Language difficulties and criminal justice: the need for earlier identification
International journal of language and communication disorders
At least 60% of young people in the UK who are accessing youth justice services present with speech, language and communication difficulties which are largely unrecognised. The contributing reasons for this are discussed suggesting that early language difficulty is a risk factor for other problems such as literacy difficulties and educational failure that may increasingly put the young person at risk of offending. Opportunities for identification and remediation of language difficulties before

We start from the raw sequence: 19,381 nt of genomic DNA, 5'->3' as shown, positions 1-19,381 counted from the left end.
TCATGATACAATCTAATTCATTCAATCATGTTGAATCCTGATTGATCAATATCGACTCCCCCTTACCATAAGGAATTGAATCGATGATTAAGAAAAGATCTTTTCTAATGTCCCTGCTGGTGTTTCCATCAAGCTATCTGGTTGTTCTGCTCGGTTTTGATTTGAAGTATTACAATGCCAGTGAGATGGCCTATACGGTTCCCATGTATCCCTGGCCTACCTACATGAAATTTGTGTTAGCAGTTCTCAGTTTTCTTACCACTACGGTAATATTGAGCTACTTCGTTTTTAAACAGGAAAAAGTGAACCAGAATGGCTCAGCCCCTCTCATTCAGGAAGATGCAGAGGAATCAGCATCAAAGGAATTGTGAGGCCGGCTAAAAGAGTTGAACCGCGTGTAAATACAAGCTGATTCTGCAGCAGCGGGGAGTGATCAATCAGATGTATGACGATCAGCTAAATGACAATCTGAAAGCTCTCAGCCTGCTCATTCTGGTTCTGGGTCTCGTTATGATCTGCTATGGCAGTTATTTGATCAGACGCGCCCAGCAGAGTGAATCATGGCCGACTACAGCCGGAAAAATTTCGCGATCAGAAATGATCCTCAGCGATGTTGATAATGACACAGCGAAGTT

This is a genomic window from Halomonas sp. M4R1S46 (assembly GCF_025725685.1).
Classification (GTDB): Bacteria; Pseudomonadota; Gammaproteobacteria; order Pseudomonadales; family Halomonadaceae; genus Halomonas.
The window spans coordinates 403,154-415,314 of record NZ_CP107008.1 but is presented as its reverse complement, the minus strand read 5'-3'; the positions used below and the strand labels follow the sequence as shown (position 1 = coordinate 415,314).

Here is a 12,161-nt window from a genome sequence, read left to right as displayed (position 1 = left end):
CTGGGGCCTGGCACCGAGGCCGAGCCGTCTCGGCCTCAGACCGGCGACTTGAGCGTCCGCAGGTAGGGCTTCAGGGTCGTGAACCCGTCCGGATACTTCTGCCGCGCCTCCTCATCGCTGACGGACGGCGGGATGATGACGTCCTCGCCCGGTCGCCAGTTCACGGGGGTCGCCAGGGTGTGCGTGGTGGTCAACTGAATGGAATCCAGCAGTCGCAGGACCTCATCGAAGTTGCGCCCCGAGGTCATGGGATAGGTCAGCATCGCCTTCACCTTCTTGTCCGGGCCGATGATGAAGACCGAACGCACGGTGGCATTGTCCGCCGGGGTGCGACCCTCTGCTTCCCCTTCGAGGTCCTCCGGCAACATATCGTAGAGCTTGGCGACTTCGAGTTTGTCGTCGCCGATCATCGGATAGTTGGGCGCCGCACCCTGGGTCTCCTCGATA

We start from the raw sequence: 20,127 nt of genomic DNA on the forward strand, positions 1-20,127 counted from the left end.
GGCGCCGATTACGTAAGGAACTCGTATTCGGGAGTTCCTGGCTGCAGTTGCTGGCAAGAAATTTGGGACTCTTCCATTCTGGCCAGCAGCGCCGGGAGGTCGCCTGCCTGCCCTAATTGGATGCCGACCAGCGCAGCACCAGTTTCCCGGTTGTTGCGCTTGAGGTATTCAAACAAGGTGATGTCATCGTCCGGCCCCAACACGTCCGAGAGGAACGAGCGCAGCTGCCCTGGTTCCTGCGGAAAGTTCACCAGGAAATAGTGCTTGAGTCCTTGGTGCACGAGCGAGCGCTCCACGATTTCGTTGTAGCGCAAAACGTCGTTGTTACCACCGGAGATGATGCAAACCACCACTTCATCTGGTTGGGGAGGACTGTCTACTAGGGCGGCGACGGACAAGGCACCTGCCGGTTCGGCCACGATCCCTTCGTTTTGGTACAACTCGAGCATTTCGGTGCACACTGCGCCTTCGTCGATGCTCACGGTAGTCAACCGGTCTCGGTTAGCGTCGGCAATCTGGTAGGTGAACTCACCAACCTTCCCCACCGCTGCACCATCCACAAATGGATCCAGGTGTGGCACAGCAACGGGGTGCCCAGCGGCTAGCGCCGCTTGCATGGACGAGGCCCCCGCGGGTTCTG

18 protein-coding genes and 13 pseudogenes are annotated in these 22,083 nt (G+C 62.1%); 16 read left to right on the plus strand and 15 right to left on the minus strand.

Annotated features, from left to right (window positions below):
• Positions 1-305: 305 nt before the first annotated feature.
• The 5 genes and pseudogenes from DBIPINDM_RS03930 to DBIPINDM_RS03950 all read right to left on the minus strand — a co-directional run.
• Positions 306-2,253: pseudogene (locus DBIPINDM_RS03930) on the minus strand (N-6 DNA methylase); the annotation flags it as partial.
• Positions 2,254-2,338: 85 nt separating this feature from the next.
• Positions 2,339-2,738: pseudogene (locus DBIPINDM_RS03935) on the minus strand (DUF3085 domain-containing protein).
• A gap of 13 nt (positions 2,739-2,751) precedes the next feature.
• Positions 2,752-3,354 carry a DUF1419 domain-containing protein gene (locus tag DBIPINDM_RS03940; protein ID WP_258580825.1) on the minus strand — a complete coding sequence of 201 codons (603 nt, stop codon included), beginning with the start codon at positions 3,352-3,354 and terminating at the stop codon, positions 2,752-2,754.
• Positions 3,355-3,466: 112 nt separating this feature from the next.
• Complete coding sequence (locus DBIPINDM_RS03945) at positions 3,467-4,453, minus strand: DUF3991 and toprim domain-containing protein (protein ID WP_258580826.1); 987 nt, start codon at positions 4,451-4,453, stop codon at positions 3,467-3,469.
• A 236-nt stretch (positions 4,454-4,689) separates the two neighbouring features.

... ifficulties before young people reach youth justice services are also outlined. Aims: To examine language skills in a sample of children in a secure children's home aged 11 to 17 years. Methodology: A sample of 118 males were routinely assessed on four CELF subtests and the BPVS. Results: Around 30% of the participants presented with language difficulties scoring 1.5SD below the mean on the assessments. Despite them entering the home because their vulnerability was recognised; only two participants had a previous record of language difficulties. 20% of the participants had a diagnosis of mental illness, 50% had a history of drug abuse and 31% had looked-after status prior to entry to the home. Conclusions and implications: Children who are experiencing educational or emotional difficulties need to be routinely assessed for speech, language and communication difficulties. More population based approaches to supporting the development of oral language skills in children and young people are also supported. 2 What is already known on the subject? A significant number of young people in contact with youth justice services have speech, language and communication difficulties. Language difficulties may be a risk factor for offending. What this paper adds? This paper reviews the compounding risks that early language difficulties may lead to considering social and behavioural factors that link to language development in adolescence. The study provides language data on children who are in a secure children's home within the youth justice system. This population has not been studied before. The findings suggest that language difficulties are rarely recognised despite these young people being recognised as vulnerable. Given re-offending rates and the high costs of residential placement, further research is needed into the economic benefits of supporting language development in vulnerable populations.